What Is a Leach Field and How Does It Work?
What is a Leach Field?
Septic drain fields, also known as leach fields or leach drains, are underground wastewater disposal facilities used to remove pollutants and impurities from the liquid that emerges from a septic tank following anaerobic digestion.
A microbial ecosystem catabolizes organic molecules in the liquid. A septic system is made up of a septic drain field, a septic tank, and related pipe.
The drain field is often made up of trenches with perforated pipes and porous material (commonly gravel) topped by a layer of soil to keep animals (and surface runoff) from reaching the wastewater spread inside those trenches.
The primary design issues are both hydraulic for the volume of wastewater that must be disposed of and catabolic for the wastewater’s long-term biological oxygen requirement. A septic reserve area is the land area set aside for the septic drain field (SRA).
Sewage farms, too, dispose of wastewater through a network of ditches and lagoons (often with little or no pre-treatment).
These are more common in dry areas because the surface waterflow enables for irrigation (and fertilization) of agricultural land.
Leach Field Location
Leach fields are usually found in a broad, flat, open part of your yard. They can have many ditches ranging in depth from 18 to 36 inches, width ranging from one to three feet, and length ranging from one to 100 feet.
Each trench is normally six feet apart. Leach fields can endure up to 25 years if properly maintained.
How a Leach Field Works
Your septic system is made up of a septic tank, pipes, and a drain field. This implies that in order to understand how a leach field works, you must first comprehend the entire septic system.
The following is how your septic system and leach field work:
- All water drains from your home through a single main drainage line into a septic tank.
- A septic tank is a watertight container that is underground and is often composed of concrete, fiberglass, or polyethylene. Its duty is to retain the wastewater long enough for particles to settle to the bottom and form sludge, while oil and grease float to the surface and produce scum. Compartments and a T-shaped outlet keep sludge and scum from exiting the tank and entering the drainfield.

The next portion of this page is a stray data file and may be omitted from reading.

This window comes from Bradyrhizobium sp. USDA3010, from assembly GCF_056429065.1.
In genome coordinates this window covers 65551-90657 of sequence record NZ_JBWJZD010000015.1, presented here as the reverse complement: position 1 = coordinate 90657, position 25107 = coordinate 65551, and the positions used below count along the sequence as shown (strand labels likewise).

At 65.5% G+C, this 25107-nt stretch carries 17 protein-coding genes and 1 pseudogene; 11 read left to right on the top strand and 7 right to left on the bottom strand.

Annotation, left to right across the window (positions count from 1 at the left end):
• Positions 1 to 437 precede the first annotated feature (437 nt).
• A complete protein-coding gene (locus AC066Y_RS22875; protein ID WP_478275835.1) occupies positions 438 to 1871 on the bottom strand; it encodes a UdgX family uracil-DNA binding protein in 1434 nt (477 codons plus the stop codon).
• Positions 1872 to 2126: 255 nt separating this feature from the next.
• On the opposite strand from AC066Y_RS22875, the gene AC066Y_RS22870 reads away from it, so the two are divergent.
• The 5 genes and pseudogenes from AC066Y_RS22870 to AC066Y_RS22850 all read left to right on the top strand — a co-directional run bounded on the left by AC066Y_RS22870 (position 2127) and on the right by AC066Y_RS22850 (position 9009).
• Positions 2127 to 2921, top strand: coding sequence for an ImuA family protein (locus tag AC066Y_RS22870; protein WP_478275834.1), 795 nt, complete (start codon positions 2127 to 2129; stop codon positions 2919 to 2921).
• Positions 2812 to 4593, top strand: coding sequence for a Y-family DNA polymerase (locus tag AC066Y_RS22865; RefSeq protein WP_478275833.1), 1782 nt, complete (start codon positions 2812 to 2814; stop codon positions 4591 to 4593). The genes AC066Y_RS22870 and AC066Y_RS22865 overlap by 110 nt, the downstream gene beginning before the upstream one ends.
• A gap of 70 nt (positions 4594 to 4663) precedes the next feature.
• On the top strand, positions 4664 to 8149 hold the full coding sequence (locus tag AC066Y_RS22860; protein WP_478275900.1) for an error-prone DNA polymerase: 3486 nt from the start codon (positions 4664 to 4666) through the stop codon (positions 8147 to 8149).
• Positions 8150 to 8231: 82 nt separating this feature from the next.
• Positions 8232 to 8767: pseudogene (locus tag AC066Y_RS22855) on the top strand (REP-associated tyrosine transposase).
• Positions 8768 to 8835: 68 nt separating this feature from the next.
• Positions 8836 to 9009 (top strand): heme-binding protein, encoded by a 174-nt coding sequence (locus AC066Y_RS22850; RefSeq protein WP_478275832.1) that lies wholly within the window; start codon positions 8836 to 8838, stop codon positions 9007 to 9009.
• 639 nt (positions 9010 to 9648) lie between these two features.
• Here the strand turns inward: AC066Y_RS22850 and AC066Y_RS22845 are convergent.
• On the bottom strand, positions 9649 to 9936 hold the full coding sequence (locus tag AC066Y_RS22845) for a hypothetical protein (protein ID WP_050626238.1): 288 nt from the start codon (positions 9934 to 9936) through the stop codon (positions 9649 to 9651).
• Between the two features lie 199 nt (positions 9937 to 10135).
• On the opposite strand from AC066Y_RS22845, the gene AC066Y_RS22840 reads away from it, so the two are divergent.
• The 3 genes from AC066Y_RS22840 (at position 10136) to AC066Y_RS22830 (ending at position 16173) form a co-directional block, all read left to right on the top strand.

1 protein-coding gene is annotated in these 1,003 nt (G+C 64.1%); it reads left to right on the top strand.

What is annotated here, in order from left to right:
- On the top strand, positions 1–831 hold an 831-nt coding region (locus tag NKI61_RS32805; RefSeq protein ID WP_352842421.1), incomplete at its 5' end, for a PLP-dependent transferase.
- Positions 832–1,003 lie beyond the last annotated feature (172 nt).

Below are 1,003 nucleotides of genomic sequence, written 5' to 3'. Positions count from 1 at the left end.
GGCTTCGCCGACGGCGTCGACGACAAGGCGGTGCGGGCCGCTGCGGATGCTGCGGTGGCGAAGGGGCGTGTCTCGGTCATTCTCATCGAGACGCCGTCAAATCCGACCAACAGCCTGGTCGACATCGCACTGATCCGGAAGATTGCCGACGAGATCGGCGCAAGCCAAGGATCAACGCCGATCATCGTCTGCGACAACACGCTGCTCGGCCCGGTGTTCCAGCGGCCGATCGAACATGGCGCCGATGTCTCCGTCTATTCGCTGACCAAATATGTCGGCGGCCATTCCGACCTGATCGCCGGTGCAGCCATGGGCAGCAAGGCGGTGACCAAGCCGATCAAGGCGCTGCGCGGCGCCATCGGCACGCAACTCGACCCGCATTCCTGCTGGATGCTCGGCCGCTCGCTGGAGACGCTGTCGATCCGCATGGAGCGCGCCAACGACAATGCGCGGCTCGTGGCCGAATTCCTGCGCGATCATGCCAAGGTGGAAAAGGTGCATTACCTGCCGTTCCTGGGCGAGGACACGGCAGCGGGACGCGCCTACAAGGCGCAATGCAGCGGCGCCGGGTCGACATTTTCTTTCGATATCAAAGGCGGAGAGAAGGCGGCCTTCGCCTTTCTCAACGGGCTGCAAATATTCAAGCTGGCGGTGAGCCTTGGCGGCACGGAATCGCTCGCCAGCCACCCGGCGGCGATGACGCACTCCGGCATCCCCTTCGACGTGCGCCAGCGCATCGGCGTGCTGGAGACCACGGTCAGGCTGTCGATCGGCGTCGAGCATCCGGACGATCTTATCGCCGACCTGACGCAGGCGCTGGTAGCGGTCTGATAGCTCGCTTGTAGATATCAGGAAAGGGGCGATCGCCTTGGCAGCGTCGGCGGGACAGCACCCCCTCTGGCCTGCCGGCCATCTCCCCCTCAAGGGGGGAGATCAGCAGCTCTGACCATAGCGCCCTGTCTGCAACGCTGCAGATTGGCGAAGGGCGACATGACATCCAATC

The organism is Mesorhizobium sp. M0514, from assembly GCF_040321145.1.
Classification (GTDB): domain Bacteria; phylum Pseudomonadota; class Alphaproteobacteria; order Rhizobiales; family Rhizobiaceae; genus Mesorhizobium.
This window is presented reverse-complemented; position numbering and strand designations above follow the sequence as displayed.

- The liquid wastewater (effluent) is then discharged from the tank onto the drainfield.
- A drain field is a shallow, covered excavation excavated in unsaturated soil. Pretreated wastewater is released via pipelines onto porous surfaces, allowing the wastewater to filter through the soil. As it percolates through the soil, wastewater is accepted, treated, and dispersed, eventually discharging to groundwater. If the drainfield becomes overburdened with liquid, it might flood, allowing sewage to spill to the ground surface or cause backups in toilets and sinks.
- Finally, the wastewater percolates into the soil, eliminating dangerous coliform bacteria, viruses, and nutrients naturally. Coliform bacteria are bacteria that live mostly in the intestines of humans and other warm-blooded animals. It’s a sign of human fecal contamination.
How to Tell if Your Leach Field is Failing
A well-maintained leach field is both unseen and silent. There are, however, a few crucial symptoms that your leach field is failing:
- When switched on, the pipes gurgle.
- Drains that are slow to drain or plumbing backups
- Problems with toilet flushing (low pressure, slow flushing, not flushing).
- Sewage scents emanating from sewers, septic tanks, or leach fields.
- Over the leach field, there may be standing water or wet, mushy grass.
Do you have a septic system?
You may already be aware that you have a septic system. If you don’t know, here are several tell-tale indicators that you most likely do:
- Your next-door neighbors have a septic system.
- You drink from a well.
- There is no meter on the waterline that enters your home.
- Your water bill or property tax bill shows a “$0.00 Sewer Amount Charged.”
- Where can you discover your septic system?
- Once you’ve confirmed that you have a septic system, you may locate it by doing the following:
- Contact a septic system provider to assist you in locating it.
- Look around your yard for lids and manhole covers.
- Examine your house’s “as built” drawing.
Is it possible to fix a septic drain field?
In a septic drain field, it doesn’t take long to fix a clog. However, there are some things that could go wrong with a leach field, like bacterial mat growth. Preventing costly leach field replacement services is the best way to keep costs down.
Follow these plumbing tips at home to keep your leach field from failing:
Commit to having your septic system checked and diagnosed every year.
Schedule septic tank pumping every three to five years. To find out how often you should be pumping your septic tank, look at the chart on the septic tank pumping page.
Divert water that comes from a lot of rain or snow away from the leach field.
The leach field should not be used to park cars, build structures, or put heavy things on top of.
To use less water, only do one load of laundry a day.